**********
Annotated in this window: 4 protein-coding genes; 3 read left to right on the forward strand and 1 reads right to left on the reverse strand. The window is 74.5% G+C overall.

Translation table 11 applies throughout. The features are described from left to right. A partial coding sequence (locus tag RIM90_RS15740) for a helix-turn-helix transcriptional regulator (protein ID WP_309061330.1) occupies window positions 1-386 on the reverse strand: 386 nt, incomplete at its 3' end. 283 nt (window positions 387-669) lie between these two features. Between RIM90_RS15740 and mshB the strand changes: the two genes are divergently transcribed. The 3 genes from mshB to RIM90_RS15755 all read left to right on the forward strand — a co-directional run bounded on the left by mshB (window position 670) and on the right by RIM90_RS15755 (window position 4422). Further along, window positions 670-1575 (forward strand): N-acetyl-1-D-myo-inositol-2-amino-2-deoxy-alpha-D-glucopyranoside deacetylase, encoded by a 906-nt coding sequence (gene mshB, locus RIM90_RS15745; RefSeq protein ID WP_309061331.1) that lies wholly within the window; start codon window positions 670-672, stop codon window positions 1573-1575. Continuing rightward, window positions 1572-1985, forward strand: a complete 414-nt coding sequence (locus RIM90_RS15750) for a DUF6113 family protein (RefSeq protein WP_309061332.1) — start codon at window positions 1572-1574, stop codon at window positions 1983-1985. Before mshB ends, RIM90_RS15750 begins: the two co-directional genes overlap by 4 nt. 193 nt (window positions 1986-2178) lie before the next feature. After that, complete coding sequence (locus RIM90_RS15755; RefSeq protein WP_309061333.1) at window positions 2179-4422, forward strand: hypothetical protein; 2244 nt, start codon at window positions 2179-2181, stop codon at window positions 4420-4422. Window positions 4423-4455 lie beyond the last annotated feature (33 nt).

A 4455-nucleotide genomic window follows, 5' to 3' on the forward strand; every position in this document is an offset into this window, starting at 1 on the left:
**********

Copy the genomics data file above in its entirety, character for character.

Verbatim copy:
Annotated in this window: 4 protein-coding genes; 3 read left to right on the forward strand and 1 reads right to left on the reverse strand. The window is 74.5% G+C overall.

Translation table 11 applies throughout. The features are described from left to right. A partial coding sequence (locus tag RIM90_RS15740) for a helix-turn-helix transcriptional regulator (protein ID WP_309061330.1) occupies window positions 1-386 on the reverse strand: 386 nt, incomplete at its 3' end. 283 nt (window positions 387-669) lie between these two features. Between RIM90_RS15740 and mshB the strand changes: the two genes are divergently transcribed. The 3 genes from mshB to RIM90_RS15755 all read left to right on the forward strand — a co-directional run bounded on the left by mshB (window position 670) and on the right by RIM90_RS15755 (window position 4422). Further along, window positions 670-1575 (forward strand): N-acetyl-1-D-myo-inositol-2-amino-2-deoxy-alpha-D-glucopyranoside deacetylase, encoded by a 906-nt coding sequence (gene mshB, locus RIM90_RS15745; RefSeq protein ID WP_309061331.1) that lies wholly within the window; start codon window positions 670-672, stop codon window positions 1573-1575. Continuing rightward, window positions 1572-1985, forward strand: a complete 414-nt coding sequence (locus RIM90_RS15750) for a DUF6113 family protein (RefSeq protein WP_309061332.1) — start codon at window positions 1572-1574, stop codon at window positions 1983-1985. Before mshB ends, RIM90_RS15750 begins: the two co-directional genes overlap by 4 nt. 193 nt (window positions 1986-2178) lie before the next feature. After that, complete coding sequence (locus RIM90_RS15755; RefSeq protein WP_309061333.1) at window positions 2179-4422, forward strand: hypothetical protein; 2244 nt, start codon at window positions 2179-2181, stop codon at window positions 4420-4422. Window positions 4423-4455 lie beyond the last annotated feature (33 nt).

A 4455-nucleotide genomic window follows, 5' to 3' on the forward strand; every position in this document is an offset into this window, starting at 1 on the left: